As featured on p. 218 of "Bloggers on the Bus," under the name "a MyDD blogger."

Wednesday, February 28, 2007

Switching Teams

Something truly bizarre is going on in Washington. It's like both teams switched sides and started wearing each other's uniforms. I can't seem to figure it out.

The Bush Administration is bowing to pressure from the Democrats and the public on a host of fronts. Steve Benen chronicles them all nicely in the context of this new report that Condi Rice will atend a high-level conference in Baghdad of Iraq's neighbors, including Iran and Syria.

Many of the media reports this morning emphasize that the Iraq Study Group recommended this course of action several months ago, but it was rejected by the Bush administration until now. I’d add that it wasn’t just the ISG — John Kerry and several Democratic presidential hopefuls from 2004 were recommending the exact same thing (regional conference, U.S. talks with Iran and Syria, etc.). At the time, the White House and its GOP allies said Dems didn’t know what they were talking about.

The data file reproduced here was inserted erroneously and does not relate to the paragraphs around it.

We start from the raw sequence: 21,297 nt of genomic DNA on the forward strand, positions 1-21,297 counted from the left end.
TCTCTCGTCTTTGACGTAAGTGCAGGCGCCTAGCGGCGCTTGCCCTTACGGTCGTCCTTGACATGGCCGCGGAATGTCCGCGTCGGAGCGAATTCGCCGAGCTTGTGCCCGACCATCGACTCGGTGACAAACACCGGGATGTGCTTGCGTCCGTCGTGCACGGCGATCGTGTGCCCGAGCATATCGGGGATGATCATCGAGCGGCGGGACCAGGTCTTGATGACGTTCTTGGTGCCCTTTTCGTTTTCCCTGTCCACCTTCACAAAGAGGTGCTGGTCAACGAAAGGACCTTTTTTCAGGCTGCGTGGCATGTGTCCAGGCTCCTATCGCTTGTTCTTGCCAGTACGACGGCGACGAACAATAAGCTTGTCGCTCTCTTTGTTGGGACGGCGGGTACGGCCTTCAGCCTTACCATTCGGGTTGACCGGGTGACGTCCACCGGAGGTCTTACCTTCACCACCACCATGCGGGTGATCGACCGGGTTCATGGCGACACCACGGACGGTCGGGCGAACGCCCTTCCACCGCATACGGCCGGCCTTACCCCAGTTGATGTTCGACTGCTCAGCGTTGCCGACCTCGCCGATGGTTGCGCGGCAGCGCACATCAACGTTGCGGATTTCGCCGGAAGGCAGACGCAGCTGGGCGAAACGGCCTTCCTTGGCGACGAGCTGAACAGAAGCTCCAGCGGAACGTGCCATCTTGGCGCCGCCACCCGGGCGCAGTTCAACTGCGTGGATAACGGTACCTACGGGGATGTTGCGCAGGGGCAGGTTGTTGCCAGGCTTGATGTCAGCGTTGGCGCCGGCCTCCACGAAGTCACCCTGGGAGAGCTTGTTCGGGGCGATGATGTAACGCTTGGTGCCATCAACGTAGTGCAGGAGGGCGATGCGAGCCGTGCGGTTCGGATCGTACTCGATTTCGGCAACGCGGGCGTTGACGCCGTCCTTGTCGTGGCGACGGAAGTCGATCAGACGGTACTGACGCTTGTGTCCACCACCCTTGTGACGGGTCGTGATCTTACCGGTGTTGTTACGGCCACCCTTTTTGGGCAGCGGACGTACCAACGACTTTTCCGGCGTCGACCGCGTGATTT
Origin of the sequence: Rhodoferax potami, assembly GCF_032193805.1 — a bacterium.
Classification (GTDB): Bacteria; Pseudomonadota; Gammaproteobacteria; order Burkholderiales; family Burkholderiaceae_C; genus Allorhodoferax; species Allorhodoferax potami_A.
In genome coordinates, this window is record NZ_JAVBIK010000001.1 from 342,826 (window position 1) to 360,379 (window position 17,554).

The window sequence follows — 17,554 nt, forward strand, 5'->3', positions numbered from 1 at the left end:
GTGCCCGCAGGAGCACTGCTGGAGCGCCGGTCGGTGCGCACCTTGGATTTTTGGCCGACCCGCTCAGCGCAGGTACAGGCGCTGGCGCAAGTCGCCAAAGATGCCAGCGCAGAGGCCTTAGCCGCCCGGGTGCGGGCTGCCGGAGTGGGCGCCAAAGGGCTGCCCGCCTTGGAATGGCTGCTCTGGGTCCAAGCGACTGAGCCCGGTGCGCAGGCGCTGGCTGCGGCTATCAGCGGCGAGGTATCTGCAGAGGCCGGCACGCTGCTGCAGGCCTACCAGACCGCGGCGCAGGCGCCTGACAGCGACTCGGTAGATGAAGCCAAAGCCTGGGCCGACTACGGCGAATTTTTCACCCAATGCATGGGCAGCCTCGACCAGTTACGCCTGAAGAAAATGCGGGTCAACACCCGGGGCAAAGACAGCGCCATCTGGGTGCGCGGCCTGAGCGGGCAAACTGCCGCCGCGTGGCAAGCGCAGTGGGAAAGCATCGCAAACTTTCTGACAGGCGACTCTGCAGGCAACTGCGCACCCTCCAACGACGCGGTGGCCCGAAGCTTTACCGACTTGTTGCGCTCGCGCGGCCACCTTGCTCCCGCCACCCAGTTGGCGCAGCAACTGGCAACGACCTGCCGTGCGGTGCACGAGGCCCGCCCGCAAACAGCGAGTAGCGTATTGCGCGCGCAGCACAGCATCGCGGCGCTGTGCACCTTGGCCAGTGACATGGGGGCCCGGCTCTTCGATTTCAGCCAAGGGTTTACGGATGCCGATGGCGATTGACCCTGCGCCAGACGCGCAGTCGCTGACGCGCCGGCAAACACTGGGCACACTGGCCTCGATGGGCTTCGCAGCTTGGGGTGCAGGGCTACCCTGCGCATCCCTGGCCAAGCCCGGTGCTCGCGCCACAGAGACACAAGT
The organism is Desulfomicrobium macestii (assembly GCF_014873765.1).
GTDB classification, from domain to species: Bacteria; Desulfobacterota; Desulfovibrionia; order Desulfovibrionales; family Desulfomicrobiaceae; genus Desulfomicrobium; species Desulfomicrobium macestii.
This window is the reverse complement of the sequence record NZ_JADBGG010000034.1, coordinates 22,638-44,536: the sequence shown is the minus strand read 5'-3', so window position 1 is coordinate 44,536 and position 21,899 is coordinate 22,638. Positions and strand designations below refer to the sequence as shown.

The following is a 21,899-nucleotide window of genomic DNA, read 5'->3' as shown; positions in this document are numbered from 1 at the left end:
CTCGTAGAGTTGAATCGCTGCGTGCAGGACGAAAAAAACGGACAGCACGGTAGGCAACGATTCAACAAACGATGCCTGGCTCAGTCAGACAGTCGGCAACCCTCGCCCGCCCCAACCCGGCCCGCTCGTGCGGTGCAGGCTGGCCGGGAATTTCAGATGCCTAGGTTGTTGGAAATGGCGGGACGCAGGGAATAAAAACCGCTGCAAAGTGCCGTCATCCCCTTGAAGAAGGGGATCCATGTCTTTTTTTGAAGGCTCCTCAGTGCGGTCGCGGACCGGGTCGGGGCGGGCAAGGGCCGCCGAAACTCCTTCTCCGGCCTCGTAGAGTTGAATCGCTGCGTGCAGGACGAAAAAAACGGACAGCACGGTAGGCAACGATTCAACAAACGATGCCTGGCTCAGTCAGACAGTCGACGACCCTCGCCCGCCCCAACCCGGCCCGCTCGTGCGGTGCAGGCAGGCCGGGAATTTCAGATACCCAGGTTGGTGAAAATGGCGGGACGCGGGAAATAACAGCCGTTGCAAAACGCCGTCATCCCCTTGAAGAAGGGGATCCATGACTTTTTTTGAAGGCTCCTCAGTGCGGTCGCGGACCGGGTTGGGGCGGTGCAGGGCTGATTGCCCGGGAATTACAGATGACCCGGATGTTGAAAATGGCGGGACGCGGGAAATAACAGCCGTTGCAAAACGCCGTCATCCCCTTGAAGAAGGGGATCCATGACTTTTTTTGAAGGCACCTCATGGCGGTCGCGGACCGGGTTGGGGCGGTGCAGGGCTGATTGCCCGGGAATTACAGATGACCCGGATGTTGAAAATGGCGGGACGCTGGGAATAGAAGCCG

Is it me, or has this been happening a lot lately?

* The Bush administration did a complete 180-degree turn on its policy towards North Korea this month, embracing Bill Clinton’s approach to the conflict, despite years of blasting Clinton’s policy.

* In 2004, John Kerry insisted that the size of the military needed to be increased. At the time, Bush said Kerry was completely wrong. In December, Bush embraced Kerry’s policy as his own.

* Throughout 2006, Dems said the administration’s warrantless-search program through the NSA needed to be subject to judicial oversight. The Bush gang said it would be dangerous, and practically impossible, to do so. Last month, the White House acceded to Dems’ demands.